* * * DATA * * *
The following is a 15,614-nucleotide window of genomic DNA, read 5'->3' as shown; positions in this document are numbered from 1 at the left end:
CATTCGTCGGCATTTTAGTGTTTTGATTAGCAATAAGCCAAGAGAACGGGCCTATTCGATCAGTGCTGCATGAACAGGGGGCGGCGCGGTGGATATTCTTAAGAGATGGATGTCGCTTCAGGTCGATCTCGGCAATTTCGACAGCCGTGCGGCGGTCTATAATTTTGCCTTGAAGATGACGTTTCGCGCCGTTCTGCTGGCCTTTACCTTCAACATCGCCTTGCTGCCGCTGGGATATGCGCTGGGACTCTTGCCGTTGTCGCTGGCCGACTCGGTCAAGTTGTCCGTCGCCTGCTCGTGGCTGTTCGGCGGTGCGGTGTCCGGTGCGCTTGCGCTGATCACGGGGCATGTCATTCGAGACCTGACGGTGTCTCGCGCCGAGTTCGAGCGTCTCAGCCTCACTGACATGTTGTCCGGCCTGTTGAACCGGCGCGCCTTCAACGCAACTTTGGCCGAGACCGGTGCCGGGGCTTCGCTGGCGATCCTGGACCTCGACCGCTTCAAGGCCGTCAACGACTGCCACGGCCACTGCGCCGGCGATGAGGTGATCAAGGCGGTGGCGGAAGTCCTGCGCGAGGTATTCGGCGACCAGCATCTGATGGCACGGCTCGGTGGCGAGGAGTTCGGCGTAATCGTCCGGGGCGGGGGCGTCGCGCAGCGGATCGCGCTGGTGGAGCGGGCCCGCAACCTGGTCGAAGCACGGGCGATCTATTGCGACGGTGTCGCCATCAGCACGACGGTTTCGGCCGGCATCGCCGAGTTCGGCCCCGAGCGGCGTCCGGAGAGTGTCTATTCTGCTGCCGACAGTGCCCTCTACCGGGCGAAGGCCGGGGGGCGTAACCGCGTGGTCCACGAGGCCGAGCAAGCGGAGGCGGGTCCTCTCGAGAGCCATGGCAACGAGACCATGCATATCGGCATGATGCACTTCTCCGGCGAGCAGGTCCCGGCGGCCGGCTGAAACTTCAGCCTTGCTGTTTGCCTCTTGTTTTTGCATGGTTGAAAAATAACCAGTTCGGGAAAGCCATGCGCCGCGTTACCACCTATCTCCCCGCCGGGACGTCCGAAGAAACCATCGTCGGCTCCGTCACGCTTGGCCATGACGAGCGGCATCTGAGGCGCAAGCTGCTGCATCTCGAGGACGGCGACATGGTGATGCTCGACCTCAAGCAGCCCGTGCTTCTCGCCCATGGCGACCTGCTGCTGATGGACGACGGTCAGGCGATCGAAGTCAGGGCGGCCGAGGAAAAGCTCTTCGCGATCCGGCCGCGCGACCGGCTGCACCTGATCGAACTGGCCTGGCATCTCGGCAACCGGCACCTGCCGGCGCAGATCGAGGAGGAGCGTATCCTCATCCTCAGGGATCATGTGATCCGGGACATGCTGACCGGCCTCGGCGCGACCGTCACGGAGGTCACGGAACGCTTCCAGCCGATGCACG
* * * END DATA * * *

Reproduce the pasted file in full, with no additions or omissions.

The following is a 15,614-nucleotide window of genomic DNA, read 5'->3' as shown; positions in this document are numbered from 1 at the left end:
CATTCGTCGGCATTTTAGTGTTTTGATTAGCAATAAGCCAAGAGAACGGGCCTATTCGATCAGTGCTGCATGAACAGGGGGCGGCGCGGTGGATATTCTTAAGAGATGGATGTCGCTTCAGGTCGATCTCGGCAATTTCGACAGCCGTGCGGCGGTCTATAATTTTGCCTTGAAGATGACGTTTCGCGCCGTTCTGCTGGCCTTTACCTTCAACATCGCCTTGCTGCCGCTGGGATATGCGCTGGGACTCTTGCCGTTGTCGCTGGCCGACTCGGTCAAGTTGTCCGTCGCCTGCTCGTGGCTGTTCGGCGGTGCGGTGTCCGGTGCGCTTGCGCTGATCACGGGGCATGTCATTCGAGACCTGACGGTGTCTCGCGCCGAGTTCGAGCGTCTCAGCCTCACTGACATGTTGTCCGGCCTGTTGAACCGGCGCGCCTTCAACGCAACTTTGGCCGAGACCGGTGCCGGGGCTTCGCTGGCGATCCTGGACCTCGACCGCTTCAAGGCCGTCAACGACTGCCACGGCCACTGCGCCGGCGATGAGGTGATCAAGGCGGTGGCGGAAGTCCTGCGCGAGGTATTCGGCGACCAGCATCTGATGGCACGGCTCGGTGGCGAGGAGTTCGGCGTAATCGTCCGGGGCGGGGGCGTCGCGCAGCGGATCGCGCTGGTGGAGCGGGCCCGCAACCTGGTCGAAGCACGGGCGATCTATTGCGACGGTGTCGCCATCAGCACGACGGTTTCGGCCGGCATCGCCGAGTTCGGCCCCGAGCGGCGTCCGGAGAGTGTCTATTCTGCTGCCGACAGTGCCCTCTACCGGGCGAAGGCCGGGGGGCGTAACCGCGTGGTCCACGAGGCCGAGCAAGCGGAGGCGGGTCCTCTCGAGAGCCATGGCAACGAGACCATGCATATCGGCATGATGCACTTCTCCGGCGAGCAGGTCCCGGCGGCCGGCTGAAACTTCAGCCTTGCTGTTTGCCTCTTGTTTTTGCATGGTTGAAAAATAACCAGTTCGGGAAAGCCATGCGCCGCGTTACCACCTATCTCCCCGCCGGGACGTCCGAAGAAACCATCGTCGGCTCCGTCACGCTTGGCCATGACGAGCGGCATCTGAGGCGCAAGCTGCTGCATCTCGAGGACGGCGACATGGTGATGCTCGACCTCAAGCAGCCCGTGCTTCTCGCCCATGGCGACCTGCTGCTGATGGACGACGGTCAGGCGATCGAAGTCAGGGCGGCCGAGGAAAAGCTCTTCGCGATCCGGCCGCGCGACCGGCTGCACCTGATCGAACTGGCCTGGCATCTCGGCAACCGGCACCTGCCGGCGCAGATCGAGGAGGAGCGTATCCTCATCCTCAGGGATCATGTGATCCGGGACATGCTGACCGGCCTCGGCGCGACCGTCACGGAGGTCACGGAACGCTTCCAGCCGATGCACG